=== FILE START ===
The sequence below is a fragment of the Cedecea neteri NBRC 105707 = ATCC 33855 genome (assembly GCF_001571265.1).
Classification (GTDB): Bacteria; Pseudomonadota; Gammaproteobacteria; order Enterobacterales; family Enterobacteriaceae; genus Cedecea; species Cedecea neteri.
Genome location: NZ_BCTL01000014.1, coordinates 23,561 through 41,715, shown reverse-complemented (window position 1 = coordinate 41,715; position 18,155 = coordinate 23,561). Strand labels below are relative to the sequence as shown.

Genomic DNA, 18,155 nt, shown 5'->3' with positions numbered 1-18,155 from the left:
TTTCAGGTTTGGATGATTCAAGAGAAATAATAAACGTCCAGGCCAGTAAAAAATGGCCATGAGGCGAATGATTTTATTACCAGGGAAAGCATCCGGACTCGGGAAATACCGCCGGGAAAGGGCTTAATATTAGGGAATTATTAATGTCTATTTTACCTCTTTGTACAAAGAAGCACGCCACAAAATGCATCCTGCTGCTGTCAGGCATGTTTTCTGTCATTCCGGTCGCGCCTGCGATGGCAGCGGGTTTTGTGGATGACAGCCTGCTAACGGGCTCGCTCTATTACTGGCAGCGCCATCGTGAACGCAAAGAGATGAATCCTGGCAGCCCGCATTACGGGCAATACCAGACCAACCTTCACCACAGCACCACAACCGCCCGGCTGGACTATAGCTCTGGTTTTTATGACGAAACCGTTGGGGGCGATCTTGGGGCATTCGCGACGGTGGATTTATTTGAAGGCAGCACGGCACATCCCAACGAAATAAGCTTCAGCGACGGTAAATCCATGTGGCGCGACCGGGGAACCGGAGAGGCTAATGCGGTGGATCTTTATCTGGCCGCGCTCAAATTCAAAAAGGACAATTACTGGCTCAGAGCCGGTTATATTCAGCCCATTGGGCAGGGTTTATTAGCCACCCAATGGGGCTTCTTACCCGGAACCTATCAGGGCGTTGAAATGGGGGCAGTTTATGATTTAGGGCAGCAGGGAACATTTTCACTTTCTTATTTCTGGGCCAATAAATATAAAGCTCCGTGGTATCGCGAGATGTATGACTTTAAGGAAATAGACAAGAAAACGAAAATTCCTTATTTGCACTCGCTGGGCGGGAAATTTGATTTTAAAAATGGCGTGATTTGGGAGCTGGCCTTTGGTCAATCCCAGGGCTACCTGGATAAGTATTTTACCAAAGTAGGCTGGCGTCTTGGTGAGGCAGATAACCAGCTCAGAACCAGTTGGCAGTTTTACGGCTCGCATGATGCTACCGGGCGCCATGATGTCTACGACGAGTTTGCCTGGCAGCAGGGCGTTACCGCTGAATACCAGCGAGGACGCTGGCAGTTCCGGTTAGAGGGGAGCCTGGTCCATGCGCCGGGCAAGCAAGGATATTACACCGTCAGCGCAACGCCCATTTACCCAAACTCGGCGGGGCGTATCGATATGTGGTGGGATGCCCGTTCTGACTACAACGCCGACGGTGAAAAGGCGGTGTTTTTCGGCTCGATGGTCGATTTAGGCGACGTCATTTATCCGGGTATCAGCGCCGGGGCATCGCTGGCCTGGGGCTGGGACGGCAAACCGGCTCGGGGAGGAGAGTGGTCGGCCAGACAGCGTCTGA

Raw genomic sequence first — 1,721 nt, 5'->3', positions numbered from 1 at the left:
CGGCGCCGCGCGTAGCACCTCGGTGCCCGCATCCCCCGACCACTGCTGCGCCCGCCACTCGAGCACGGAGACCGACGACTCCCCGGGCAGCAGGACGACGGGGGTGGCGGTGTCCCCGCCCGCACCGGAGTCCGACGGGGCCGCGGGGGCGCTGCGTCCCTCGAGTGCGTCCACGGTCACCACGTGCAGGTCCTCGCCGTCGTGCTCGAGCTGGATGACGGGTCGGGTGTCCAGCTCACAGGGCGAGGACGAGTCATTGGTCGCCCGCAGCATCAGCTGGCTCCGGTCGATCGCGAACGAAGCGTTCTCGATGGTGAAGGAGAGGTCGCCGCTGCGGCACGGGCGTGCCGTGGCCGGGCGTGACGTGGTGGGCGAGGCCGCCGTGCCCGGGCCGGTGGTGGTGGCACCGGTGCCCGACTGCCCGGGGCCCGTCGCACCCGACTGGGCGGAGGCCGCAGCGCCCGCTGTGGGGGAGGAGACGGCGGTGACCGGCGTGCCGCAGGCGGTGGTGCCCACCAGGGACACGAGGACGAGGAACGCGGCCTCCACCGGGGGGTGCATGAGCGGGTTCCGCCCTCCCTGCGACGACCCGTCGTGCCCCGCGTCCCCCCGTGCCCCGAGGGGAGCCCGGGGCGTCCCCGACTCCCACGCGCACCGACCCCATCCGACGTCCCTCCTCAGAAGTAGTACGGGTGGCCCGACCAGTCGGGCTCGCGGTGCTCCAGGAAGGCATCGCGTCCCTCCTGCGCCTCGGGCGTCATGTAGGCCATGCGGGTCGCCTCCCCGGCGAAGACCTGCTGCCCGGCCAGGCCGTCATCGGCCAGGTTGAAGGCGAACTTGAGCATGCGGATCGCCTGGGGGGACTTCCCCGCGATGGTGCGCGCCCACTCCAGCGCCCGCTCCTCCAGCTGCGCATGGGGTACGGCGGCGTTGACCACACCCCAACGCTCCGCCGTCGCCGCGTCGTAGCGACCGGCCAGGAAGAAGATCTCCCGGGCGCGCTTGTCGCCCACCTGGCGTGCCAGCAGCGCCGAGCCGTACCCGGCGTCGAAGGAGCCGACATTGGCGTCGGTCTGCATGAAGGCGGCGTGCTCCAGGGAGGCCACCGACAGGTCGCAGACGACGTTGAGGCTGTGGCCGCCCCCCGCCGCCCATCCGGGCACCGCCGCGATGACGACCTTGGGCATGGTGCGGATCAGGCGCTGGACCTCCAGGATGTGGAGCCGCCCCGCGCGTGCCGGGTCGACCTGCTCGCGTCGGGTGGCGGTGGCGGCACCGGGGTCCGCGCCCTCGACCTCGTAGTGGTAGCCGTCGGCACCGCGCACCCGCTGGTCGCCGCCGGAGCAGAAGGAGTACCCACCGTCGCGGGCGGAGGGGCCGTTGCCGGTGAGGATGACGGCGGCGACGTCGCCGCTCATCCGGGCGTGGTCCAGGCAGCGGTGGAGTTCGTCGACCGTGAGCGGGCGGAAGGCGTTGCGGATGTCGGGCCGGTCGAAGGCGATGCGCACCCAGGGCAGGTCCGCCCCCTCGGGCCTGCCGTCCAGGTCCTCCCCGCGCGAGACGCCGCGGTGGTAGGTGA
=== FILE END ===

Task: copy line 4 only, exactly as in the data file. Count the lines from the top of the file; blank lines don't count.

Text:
Genomic DNA, 18,155 nt, shown 5'->3' with positions numbered 1-18,155 from the left: